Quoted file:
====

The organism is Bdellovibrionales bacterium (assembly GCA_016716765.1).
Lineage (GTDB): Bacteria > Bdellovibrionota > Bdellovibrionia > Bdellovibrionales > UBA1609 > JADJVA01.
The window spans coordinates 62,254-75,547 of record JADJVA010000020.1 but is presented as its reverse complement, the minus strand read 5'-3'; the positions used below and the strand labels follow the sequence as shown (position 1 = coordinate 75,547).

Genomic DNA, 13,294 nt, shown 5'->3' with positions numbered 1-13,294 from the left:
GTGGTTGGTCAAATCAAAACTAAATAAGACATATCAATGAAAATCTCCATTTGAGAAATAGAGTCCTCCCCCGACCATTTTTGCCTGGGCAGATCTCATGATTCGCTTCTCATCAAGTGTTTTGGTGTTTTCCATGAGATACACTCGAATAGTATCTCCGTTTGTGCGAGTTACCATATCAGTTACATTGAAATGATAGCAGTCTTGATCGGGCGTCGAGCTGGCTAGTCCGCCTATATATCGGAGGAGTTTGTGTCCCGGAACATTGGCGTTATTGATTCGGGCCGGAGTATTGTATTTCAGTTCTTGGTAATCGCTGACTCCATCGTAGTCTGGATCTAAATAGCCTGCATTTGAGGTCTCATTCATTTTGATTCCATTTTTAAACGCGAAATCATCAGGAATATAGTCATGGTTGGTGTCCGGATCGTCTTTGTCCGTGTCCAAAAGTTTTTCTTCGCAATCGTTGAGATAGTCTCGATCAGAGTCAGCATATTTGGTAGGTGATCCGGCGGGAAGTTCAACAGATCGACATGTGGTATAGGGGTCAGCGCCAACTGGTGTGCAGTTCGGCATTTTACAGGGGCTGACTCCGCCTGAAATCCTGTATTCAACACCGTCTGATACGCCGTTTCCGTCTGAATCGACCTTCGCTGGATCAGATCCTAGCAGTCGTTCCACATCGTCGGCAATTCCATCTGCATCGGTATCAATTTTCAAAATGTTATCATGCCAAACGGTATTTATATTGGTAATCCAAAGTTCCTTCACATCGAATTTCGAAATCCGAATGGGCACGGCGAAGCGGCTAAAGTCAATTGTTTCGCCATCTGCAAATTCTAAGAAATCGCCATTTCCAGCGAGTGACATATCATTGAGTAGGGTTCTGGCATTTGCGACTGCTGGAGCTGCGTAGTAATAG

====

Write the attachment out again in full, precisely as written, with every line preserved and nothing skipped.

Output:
The organism is Bdellovibrionales bacterium (assembly GCA_016716765.1).
Lineage (GTDB): Bacteria > Bdellovibrionota > Bdellovibrionia > Bdellovibrionales > UBA1609 > JADJVA01.
The window spans coordinates 62,254-75,547 of record JADJVA010000020.1 but is presented as its reverse complement, the minus strand read 5'-3'; the positions used below and the strand labels follow the sequence as shown (position 1 = coordinate 75,547).

Genomic DNA, 13,294 nt, shown 5'->3' with positions numbered 1-13,294 from the left:
GTGGTTGGTCAAATCAAAACTAAATAAGACATATCAATGAAAATCTCCATTTGAGAAATAGAGTCCTCCCCCGACCATTTTTGCCTGGGCAGATCTCATGATTCGCTTCTCATCAAGTGTTTTGGTGTTTTCCATGAGATACACTCGAATAGTATCTCCGTTTGTGCGAGTTACCATATCAGTTACATTGAAATGATAGCAGTCTTGATCGGGCGTCGAGCTGGCTAGTCCGCCTATATATCGGAGGAGTTTGTGTCCCGGAACATTGGCGTTATTGATTCGGGCCGGAGTATTGTATTTCAGTTCTTGGTAATCGCTGACTCCATCGTAGTCTGGATCTAAATAGCCTGCATTTGAGGTCTCATTCATTTTGATTCCATTTTTAAACGCGAAATCATCAGGAATATAGTCATGGTTGGTGTCCGGATCGTCTTTGTCCGTGTCCAAAAGTTTTTCTTCGCAATCGTTGAGATAGTCTCGATCAGAGTCAGCATATTTGGTAGGTGATCCGGCGGGAAGTTCAACAGATCGACATGTGGTATAGGGGTCAGCGCCAACTGGTGTGCAGTTCGGCATTTTACAGGGGCTGACTCCGCCTGAAATCCTGTATTCAACACCGTCTGATACGCCGTTTCCGTCTGAATCGACCTTCGCTGGATCAGATCCTAGCAGTCGTTCCACATCGTCGGCAATTCCATCTGCATCGGTATCAATTTTCAAAATGTTATCATGCCAAACGGTATTTATATTGGTAATCCAAAGTTCCTTCACATCGAATTTCGAAATCCGAATGGGCACGGCGAAGCGGCTAAAGTCAATTGTTTCGCCATCTGCAAATTCTAAGAAATCGCCATTTCCAGCGAGTGACATATCATTGAGTAGGGTTCTGGCATTTGCGACTGCTGGAGCTGCGTAGTAATAG